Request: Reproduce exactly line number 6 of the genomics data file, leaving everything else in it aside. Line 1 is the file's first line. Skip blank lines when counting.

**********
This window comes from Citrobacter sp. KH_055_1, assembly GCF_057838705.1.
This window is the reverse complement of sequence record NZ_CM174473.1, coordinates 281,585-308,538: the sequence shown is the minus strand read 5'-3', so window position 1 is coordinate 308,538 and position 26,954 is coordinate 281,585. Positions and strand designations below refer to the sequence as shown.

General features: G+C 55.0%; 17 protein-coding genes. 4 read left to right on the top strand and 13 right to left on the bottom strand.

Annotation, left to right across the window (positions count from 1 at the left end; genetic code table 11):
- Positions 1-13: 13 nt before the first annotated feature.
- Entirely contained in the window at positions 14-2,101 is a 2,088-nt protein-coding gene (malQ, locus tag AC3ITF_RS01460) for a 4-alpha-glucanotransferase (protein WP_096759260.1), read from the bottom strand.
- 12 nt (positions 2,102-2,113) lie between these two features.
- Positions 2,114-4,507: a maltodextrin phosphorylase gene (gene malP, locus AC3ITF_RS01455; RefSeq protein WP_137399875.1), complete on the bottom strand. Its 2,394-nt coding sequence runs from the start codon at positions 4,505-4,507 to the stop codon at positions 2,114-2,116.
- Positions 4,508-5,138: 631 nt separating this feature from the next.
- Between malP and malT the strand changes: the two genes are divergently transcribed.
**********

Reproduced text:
- Entirely contained in the window at positions 14-2,101 is a 2,088-nt protein-coding gene (malQ, locus tag AC3ITF_RS01460) for a 4-alpha-glucanotransferase (protein WP_096759260.1), read from the bottom strand.